Clergy and church groups are mobilizing to battle racial injustice in the U.S. penal system, inspired by Michelle Alexander’s book “The New Jim Crow: Mass Incarceration in an Age of Colorblindness.” Alfredo Garcia writes on the Religion & Politics blog (a project of the John C. Danforth Center of Religion and Politics at Washington University in St. Louis):
Rosemary Parish was horrified when she read Alexander’s book. White and 60 years of age, the Princeton resident took three months to get through the book’s contents. Every chapter, she told me, was difficult to stomach. Each statistic only further incensed her anger. Unable to keep the information to herself, she began encouraging others to read the book as well. Motivated by the injustices that Alexander had detailed, Parish and her growing cadre of readers joined local community outreach groups and encouraged them to tackle the issue of mass incarceration. Some groups were interested but already had their own projects in line. “I stepped back one day and wondered,” Parish said, “why not start with the congregations?”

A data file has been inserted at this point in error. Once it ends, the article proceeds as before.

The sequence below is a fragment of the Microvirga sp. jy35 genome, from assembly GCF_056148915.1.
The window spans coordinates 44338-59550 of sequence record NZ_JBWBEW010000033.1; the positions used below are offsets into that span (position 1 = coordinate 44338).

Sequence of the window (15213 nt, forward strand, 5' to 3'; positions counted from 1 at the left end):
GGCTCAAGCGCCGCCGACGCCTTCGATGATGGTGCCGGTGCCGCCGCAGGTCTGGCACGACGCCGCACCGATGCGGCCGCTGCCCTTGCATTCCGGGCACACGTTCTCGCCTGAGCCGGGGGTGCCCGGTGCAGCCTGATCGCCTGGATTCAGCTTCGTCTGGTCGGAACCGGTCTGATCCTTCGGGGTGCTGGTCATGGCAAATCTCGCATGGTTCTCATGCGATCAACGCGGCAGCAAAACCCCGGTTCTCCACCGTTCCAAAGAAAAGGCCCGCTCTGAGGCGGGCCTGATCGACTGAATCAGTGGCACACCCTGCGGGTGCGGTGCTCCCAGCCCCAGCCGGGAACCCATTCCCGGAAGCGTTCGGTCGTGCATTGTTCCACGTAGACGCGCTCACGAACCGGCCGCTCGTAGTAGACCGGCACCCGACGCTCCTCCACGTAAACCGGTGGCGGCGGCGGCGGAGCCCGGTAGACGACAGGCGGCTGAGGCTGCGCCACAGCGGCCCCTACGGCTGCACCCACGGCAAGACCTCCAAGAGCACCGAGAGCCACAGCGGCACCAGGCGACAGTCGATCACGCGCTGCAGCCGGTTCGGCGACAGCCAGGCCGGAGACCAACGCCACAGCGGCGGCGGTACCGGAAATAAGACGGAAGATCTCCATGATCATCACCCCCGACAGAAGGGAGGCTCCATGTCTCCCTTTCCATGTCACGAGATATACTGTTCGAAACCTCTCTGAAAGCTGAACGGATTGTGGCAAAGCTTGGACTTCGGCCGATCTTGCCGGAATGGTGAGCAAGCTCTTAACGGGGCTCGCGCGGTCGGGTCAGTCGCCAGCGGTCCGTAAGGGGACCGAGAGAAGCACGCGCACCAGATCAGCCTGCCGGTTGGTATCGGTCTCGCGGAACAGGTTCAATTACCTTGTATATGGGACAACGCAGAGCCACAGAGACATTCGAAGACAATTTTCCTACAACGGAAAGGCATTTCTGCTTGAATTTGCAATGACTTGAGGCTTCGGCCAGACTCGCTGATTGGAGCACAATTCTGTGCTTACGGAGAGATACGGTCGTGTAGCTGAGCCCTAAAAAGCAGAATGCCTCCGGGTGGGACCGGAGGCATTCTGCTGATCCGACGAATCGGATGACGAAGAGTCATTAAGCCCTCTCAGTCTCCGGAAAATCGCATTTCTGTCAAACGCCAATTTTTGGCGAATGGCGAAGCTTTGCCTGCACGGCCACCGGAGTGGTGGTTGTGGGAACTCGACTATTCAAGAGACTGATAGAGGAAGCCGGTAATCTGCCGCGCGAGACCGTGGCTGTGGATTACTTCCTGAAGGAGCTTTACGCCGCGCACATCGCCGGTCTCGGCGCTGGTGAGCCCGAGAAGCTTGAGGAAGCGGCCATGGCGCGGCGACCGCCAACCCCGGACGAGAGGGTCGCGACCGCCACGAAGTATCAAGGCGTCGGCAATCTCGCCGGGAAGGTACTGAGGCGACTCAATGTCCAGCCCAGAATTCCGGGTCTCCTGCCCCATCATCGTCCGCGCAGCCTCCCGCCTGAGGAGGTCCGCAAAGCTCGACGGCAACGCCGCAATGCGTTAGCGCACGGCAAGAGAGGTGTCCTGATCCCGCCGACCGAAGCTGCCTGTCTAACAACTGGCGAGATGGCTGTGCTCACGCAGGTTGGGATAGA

Beginning with her own congregation, the regal Trinity Episcopal Church, Parish networked out to encourage other congregations to do their part, seeing churches as integral to “consciousness-raising.”
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